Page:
OK, most of the regulars on this blog are ready throw rotten tomatoes at me right now.
The problem is housing prices are still far too high - bring them down some more. I know, I can hear you furiously typing away already.
It's hard to argue with that here in Greater Boston.
Still, I can't also fathom how a complete collapse in the real estate market - potentially leading to a double dip recession - is great either.
Frankly, I am torn. But if Congress is ever motivated to dabble in the real estate market again, let's hope they try something different than the disastrous home buyer tax credit, which has created the latest mess we are in.
On that score, I dusted off an old proposal that Barry Bluestone, the Northeastern University economist, put out in early 2009.
And as we are right back to the bad old days, with sales having fallen off a cliff with the end of the tax credit in April, it is an idea that is worth looking at once again.
Bluestone's Uncle Sam Insurance Plan calls upon the federal government to issue an unusual guarantee to home buyers. If you jump into the market anytime over the next 18 months, the government will make sure you are made whole, even if housing prices drop.
The government would agree to cover up to 85 percent of any loss the home buyer might experience in the years ahead when it comes time to resell. The amount would be capped at $100,000.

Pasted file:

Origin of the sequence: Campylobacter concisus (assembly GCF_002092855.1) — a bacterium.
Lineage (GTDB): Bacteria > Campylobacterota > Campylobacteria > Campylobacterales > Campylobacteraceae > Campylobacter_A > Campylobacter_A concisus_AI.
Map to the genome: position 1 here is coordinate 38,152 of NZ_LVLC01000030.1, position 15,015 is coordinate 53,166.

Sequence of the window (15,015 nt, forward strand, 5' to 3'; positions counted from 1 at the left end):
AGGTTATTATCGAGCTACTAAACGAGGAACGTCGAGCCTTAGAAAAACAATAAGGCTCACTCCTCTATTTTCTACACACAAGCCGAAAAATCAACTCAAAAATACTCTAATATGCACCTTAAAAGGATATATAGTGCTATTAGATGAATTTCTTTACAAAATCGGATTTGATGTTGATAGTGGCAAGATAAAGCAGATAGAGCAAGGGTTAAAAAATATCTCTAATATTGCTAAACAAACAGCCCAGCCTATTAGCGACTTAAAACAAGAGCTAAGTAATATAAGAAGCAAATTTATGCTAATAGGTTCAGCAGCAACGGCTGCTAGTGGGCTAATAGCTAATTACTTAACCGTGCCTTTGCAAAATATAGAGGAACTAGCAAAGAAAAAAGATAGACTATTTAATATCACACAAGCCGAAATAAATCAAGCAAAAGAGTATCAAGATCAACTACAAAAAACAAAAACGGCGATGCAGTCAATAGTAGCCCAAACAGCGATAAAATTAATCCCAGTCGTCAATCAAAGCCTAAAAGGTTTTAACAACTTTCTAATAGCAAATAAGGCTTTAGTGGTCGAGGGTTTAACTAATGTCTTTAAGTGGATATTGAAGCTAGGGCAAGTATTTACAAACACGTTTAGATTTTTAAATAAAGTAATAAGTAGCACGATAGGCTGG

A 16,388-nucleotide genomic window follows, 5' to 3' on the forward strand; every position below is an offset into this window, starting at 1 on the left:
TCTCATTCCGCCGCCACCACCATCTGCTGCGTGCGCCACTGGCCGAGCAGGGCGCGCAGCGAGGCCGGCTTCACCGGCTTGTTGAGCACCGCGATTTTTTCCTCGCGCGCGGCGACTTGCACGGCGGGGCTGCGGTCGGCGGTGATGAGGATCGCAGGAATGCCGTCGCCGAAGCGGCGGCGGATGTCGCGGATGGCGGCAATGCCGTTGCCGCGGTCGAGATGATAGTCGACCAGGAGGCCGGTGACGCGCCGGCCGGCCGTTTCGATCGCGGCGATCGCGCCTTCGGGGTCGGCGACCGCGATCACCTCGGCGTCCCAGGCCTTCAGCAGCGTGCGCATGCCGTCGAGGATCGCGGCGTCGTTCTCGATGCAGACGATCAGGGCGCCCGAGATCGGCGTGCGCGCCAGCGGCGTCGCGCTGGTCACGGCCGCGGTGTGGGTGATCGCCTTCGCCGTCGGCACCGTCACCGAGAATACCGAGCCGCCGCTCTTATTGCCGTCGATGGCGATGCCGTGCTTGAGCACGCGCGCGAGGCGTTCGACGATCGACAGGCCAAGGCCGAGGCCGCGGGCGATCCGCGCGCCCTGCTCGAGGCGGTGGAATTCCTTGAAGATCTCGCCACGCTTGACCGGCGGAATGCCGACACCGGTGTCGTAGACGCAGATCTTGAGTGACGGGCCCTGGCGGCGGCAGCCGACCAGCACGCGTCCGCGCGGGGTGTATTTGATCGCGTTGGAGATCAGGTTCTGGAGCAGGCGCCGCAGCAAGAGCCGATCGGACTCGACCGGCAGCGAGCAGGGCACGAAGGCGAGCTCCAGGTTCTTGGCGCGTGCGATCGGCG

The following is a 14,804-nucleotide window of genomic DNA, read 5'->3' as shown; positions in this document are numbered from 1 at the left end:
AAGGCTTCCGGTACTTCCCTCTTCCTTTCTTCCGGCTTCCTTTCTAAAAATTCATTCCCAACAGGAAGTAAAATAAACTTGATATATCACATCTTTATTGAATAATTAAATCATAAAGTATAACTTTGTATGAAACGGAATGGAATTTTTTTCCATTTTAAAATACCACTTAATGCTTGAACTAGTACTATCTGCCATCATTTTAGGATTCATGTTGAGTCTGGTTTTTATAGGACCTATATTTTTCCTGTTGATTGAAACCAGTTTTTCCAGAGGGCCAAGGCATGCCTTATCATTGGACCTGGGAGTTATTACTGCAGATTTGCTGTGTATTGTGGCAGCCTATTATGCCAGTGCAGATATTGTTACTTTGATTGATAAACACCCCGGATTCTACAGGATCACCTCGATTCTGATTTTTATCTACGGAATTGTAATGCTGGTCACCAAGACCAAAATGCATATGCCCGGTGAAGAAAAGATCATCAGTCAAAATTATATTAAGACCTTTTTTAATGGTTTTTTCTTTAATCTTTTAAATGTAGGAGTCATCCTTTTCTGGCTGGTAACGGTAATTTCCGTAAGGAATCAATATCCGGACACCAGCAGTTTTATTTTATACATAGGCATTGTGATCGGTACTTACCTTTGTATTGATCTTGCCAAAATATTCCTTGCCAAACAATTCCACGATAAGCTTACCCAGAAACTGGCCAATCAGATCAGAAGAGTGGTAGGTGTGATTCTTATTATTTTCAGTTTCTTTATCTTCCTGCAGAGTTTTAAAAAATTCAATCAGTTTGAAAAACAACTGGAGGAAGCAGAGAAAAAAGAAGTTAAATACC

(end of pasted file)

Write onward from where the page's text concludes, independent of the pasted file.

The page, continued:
The beauty of this approach is that it would encourage home buyers, many now already expecting a double dip in home prices, to jump in now. Like the tax credit, the insurance offer would have a limited life span - if you miss the 18 month window you miss the boat.
Of course, by bringing more buyers into the market, prices will stabilize, taking the government off the hook for huge payments and encouraging more buyers to step in, or so Bluestone's theory goes.
If not, we could be in for payments ranging from $9 billion to as much as $30 billion in a worst case scenario, he writes.
But right now, that's chump change in Washington, which just blew $18 billion on the home buyer tax credit, probably one of the worst expenditures in recent years given the results.
As they say, desperate times call for desperate measures.
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